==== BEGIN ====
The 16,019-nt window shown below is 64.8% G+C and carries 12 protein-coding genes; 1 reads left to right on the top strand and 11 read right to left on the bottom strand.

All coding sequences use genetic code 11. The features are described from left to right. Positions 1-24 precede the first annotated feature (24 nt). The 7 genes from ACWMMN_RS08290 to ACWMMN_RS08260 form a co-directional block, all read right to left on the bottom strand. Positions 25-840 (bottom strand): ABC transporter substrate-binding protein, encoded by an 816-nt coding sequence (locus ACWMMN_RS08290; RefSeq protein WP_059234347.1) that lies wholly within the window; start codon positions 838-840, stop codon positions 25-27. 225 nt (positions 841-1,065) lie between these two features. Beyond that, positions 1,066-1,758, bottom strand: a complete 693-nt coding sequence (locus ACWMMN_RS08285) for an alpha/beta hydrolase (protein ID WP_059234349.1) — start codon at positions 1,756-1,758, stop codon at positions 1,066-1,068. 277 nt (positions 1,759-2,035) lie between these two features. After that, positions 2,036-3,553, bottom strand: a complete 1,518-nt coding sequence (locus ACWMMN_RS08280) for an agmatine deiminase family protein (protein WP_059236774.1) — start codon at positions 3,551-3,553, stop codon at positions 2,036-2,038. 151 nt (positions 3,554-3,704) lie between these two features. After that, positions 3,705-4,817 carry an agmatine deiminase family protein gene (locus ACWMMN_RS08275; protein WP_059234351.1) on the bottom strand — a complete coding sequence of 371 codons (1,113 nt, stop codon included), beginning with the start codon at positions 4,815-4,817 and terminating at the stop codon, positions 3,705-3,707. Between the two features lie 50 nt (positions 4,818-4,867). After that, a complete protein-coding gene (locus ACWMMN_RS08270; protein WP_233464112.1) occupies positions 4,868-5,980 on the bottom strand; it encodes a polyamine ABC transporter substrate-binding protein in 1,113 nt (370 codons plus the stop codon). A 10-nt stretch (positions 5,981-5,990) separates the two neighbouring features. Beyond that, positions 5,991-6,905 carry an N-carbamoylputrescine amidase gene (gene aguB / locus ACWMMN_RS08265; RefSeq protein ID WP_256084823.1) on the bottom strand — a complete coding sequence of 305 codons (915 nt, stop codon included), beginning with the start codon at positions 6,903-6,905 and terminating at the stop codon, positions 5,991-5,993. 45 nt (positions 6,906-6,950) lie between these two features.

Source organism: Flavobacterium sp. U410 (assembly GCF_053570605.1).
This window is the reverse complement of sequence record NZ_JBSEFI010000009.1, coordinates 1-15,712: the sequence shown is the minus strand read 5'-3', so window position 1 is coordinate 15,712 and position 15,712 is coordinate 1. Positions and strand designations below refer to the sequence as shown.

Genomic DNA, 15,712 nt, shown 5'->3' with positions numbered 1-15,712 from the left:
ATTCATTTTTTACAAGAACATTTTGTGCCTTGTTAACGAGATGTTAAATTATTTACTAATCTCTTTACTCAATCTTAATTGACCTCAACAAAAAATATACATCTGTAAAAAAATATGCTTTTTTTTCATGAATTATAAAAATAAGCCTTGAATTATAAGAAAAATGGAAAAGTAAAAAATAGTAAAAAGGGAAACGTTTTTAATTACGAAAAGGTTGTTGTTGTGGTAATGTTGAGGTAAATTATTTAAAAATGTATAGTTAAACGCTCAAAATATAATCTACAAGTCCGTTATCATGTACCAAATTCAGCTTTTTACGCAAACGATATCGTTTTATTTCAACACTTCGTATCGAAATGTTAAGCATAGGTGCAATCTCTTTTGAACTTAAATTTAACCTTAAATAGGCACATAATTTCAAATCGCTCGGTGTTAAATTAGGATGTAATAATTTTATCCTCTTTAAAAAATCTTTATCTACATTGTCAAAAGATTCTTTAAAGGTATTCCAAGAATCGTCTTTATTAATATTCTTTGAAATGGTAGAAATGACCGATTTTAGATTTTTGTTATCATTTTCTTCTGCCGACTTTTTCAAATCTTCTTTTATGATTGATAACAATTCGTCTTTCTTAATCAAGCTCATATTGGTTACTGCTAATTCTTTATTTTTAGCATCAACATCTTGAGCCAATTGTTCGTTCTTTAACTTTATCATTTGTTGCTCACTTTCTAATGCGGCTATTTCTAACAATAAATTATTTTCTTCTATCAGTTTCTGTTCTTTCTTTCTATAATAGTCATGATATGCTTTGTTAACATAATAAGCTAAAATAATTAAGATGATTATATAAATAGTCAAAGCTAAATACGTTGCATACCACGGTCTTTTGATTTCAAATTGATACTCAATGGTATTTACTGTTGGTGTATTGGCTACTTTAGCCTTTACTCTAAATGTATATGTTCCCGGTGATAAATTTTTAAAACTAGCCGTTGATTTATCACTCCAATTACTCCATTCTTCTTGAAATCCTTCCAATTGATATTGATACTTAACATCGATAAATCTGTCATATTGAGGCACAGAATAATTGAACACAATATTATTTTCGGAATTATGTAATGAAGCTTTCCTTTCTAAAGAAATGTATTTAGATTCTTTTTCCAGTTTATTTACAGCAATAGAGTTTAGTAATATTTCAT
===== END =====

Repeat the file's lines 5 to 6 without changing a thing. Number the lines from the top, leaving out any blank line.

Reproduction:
Genomic DNA, 15,712 nt, shown 5'->3' with positions numbered 1-15,712 from the left:
ATTCATTTTTTACAAGAACATTTTGTGCCTTGTTAACGAGATGTTAAATTATTTACTAATCTCTTTACTCAATCTTAATTGACCTCAACAAAAAATATACATCTGTAAAAAAATATGCTTTTTTTTCATGAATTATAAAAATAAGCCTTGAATTATAAGAAAAATGGAAAAGTAAAAAATAGTAAAAAGGGAAACGTTTTTAATTACGAAAAGGTTGTTGTTGTGGTAATGTTGAGGTAAATTATTTAAAAATGTATAGTTAAACGCTCAAAATATAATCTACAAGTCCGTTATCATGTACCAAATTCAGCTTTTTACGCAAACGATATCGTTTTATTTCAACACTTCGTATCGAAATGTTAAGCATAGGTGCAATCTCTTTTGAACTTAAATTTAACCTTAAATAGGCACATAATTTCAAATCGCTCGGTGTTAAATTAGGATGTAATAATTTTATCCTCTTTAAAAAATCTTTATCTACATTGTCAAAAGATTCTTTAAAGGTATTCCAAGAATCGTCTTTATTAATATTCTTTGAAATGGTAGAAATGACCGATTTTAGATTTTTGTTATCATTTTCTTCTGCCGACTTTTTCAAATCTTCTTTTATGATTGATAACAATTCGTCTTTCTTAATCAAGCTCATATTGGTTACTGCTAATTCTTTATTTTTAGCATCAACATCTTGAGCCAATTGTTCGTTCTTTAACTTTATCATTTGTTGCTCACTTTCTAATGCGGCTATTTCTAACAATAAATTATTTTCTTCTATCAGTTTCTGTTCTTTCTTTCTATAATAGTCATGATATGCTTTGTTAACATAATAAGCTAAAATAATTAAGATGATTATATAAATAGTCAAAGCTAAATACGTTGCATACCACGGTCTTTTGATTTCAAATTGATACTCAATGGTATTTACTGTTGGTGTATTGGCTACTTTAGCCTTTACTCTAAATGTATATGTTCCCGGTGATAAATTTTTAAAACTAGCCGTTGATTTATCACTCCAATTACTCCATTCTTCTTGAAATCCTTCCAATTGATATTGATACTTAACATCGATAAATCTGTCATATTGAGGCACAGAATAATTGAACACAATATTATTTTCGGAATTATGTAATGAAGCTTTCCTTTCTAAAGAAATGTATTTAGATTCTTTTTCCAGTTTATTTACAGCAATAGAGTTTAGTAATATTTCAT